Business groups have responded positively to the government’s red tape repeal day yesterday, but say further cuts to red tape are needed.
The government’s first biannual repeal day saw 9500 pieces of legislation and regulation repealed.
Council of Small Business of Australia executive director Peter Strong told SmartCompany the idea of a repeal day signalled “cultural change”.
“Because it is twice a year it becomes part of the calendar of events so public servants know to keep an eye on red tape,” he says.
“It is now something that is in the front of people’s minds.”
Similarly, the Australian Chamber of Commerce and Industry backed the cuts, with ACCI chief operating officer John Osborn warning regulation is “suffocating business”.
“The costs and time involved in complying with red tape is bad for productivity and hurts our competitiveness,” he says.
“We need to let business, particularly small businesses, focus on what they do best – that’s creating jobs.”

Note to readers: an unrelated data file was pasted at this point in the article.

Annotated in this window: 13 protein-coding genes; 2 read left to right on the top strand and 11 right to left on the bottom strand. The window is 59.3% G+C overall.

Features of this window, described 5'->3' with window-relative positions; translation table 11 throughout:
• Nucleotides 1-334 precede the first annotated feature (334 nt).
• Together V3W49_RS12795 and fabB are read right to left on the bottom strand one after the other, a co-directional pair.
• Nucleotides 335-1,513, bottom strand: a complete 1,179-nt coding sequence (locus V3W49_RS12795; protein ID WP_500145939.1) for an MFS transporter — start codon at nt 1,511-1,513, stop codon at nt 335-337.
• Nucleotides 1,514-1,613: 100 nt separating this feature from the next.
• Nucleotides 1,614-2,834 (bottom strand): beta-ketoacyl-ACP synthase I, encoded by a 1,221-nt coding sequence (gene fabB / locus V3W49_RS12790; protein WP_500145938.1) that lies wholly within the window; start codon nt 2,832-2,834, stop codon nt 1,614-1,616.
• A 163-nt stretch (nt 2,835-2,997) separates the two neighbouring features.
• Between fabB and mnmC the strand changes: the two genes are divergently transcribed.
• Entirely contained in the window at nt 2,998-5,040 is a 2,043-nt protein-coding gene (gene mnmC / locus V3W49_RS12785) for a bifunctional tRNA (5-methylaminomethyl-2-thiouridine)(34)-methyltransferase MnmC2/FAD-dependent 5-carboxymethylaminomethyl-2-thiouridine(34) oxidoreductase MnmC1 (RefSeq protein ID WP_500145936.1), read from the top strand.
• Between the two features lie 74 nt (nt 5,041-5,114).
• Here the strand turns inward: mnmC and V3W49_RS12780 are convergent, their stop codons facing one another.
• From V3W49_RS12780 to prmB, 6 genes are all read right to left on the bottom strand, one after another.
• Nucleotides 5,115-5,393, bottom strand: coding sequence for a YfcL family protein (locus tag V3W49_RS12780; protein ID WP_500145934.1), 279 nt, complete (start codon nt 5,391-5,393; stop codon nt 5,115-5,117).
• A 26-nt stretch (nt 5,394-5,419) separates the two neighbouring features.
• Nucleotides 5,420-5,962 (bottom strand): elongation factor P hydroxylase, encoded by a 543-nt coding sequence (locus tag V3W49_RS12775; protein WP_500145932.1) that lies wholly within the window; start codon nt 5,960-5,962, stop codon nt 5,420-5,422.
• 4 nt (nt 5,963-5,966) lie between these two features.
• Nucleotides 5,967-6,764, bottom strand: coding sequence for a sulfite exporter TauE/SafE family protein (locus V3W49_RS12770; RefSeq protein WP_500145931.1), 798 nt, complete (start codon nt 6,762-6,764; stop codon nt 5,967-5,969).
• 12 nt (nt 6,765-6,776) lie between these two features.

But Strong says COSBOA would like to have seen regulations requiring small businesses to administer superannuation included in the red tape repeal.
“Superannuation should be part of PAYG so small business does not have to deal with it,” he says.
“It would remove the employers out of that system and would save the super funds a lot of money as they wouldn’t have to deal with employers.”
The Institute of Public Accountants wants an overhaul of fringe benefits tax to be part of the next repeal day.
Tony Greco, senior tax adviser at the IPA, said the government should look to FBT if it wants to make some inroads to its commitment to reducing regulatory red tape.
“FBT has the unenviable title of having the highest compliance cost of any tax. It places a significant compliance burden on small business operators,” Greco said in a statement.
The IPA wants to shift FBT from employers to employees.
“Taxing fringe benefits at the employee level has the potential to deliver greater neutrality in the treatment of cash and non-cash remuneration while reducing the compliance costs for both employers and employees,” he says.